Facing a COVID-19 future: listening and learning to inform the ‘new normal’
Like many organisations, IIED has spent the last few weeks thinking about how COVID-19 will have an impact on its work in the short and longer term. Here, we reflect on some key issues.
Since lockdown began, we’ve been thinking not only about how IIED and our own staff are affected by the coronavirus pandemic but also staff in our partner organisations and the communities in which they work.
Aside from practical issues arising from working at home and not being able to travel, IIED faces a future of potentially less funding. A significant part of our work is funded from official development assistance (ODA) – pegged by the UK government at 0.7% of gross national income. As that income falls, so will ODA, and we are already finding that budgets are being revised as the figure is tracked in real time.
And what about our partners? For them, COVID-19 presents yet another layer of risk to respond to; it adds a new dimension and potentially disrupts carefully thought-through adaptation strategies.
In the short term, we’re thinking about how to plan ahead and we’ve started to capture some community experiences. We can support global South knowledge exchanges and learn from how communities, grassroots networks and our partners have coped, so that solutions based on lived experience inform the ‘new normal’.
Here, for starters, are three areas we want to explore further.
1. Too fast and we risk greater inequality
First, the question of how to adapt is crucial. Governments and society are having to respond quickly to the public health crisis and we’ve seen that some countries have been better at that than others. But the risk of maladaptation to COVID-19 – of a quick response leading to a damaging and inequitable result in the longer term – is present for all.
Now more than any other time, policymakers and decision-makers at all levels must listen to citizens and civil society – including those in policymaking – and hear their experiences and concerns.
We will support our partners in their work to empower women’s groups and youth organisations, encourage inhabitants of informal settlements to influence and collaborate with municipal authorities, bring together powerful people with people of less power across many sectors – food, forests, farming, fishing and mining – to foster dialogue and cooperation.
With that there may be a better chance that policies and practices relating to precious public goods are owned by society and that decisions are transparent and understood. More than ever, governance must be good; IIED will renew its efforts to support partners to argue their case and shape a policy narrative that reflects their perspectives.
2. Making room for risk
Communities and partner organisations are faced with novel situations – indeed, who of us has experienced a lockdown situation before? It is important that we can experiment with how we respond, accepting that some initiatives will work but others may fail.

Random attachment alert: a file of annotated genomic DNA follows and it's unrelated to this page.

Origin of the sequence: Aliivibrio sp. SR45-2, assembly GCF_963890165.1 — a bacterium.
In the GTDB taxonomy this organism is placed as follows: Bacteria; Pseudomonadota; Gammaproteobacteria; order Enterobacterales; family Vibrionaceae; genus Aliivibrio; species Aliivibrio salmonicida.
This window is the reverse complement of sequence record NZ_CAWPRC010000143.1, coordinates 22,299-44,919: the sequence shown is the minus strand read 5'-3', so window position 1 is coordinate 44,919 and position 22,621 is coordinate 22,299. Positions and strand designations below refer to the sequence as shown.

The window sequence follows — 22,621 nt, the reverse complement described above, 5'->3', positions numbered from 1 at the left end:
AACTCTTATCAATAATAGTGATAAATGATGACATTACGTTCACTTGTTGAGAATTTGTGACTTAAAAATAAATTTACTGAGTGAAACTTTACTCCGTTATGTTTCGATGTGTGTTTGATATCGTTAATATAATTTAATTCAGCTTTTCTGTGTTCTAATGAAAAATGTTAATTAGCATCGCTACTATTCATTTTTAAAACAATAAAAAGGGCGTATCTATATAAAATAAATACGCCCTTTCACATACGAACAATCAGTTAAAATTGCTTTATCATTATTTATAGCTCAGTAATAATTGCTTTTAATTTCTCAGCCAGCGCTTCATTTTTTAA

This is a second issue exercising IIED. How can we work with funders in an environment where there is uncertainty, where there are increased risks but where innovation and creative responses are needed urgently?
We’ve seen with our work on getting climate finance to the local level and to the small organisations and communities that need it most, that there are mechanisms to reduce risk and at the same time build capability. And as Sheela Patel says, if we want to deliver change, we actually have to make room for risk.
This is a difficult conversation, but one that we’d like to have. Climate change is not going away, food security will continue to be a pressing issue, conflicts over resources are likely to increase and all will be framed by an uncertain funding environment. COVID-19 adds complexity to the solutions that must be found for these and other pressing issues: they need to be flexible and multi-faceted with funding that matches.
3. Digital technology has to be accessible and inclusive
And thirdly (but certainly not finally) the pandemic has ramped up institutional thinking on how to use digital technology to the best effect.
IIED has worked in the same way for many years, valuing face-to-face contact and collaboration with partners and communities and accepting the air miles that result. Now that has got to change.
We plan to explore how tech could help us to keep doing research, exchange information and discuss the meaning of results with partners, and keep being able to gather the views of people living with the challenges we are all trying to address – but without the travel.
Building trust and making sure women and men, older and younger people, and those living with disabilities can be part of this exercise won’t be easy. The hurdles of bandwidth, Wi-Fi, data costs, security, access to a smartphone, computer and the right software will all have to be overcome.
Above all else our research must continue to be inclusive and representative of all parts of society.
A challenge or an opportunity?
It is easy to feel overwhelmed but IIED is working from a strong base: almost 50 years of partnership with organisations that have been dealing with complexity, with risk, with potential failure on a day-to-day basis, and learning from that experience, have developed successful strategies for moving forward.
IIED in its 2019-24 strategy wants to Make Change Happen. This pandemic challenges us to think about how we can also change.
We are still striving for social justice, equitable policymaking, resilient communities and sustainable development but, as with global crises of the past, perhaps COVID-19 is the catalyst for us to achieve this in a fundamentally different way.
- In May 2020, in response to the COVID-19 pandemic, we published supplementary guidance on research ethics and COVID-19 (PDF). This includes general guidance on issues that need to be considered.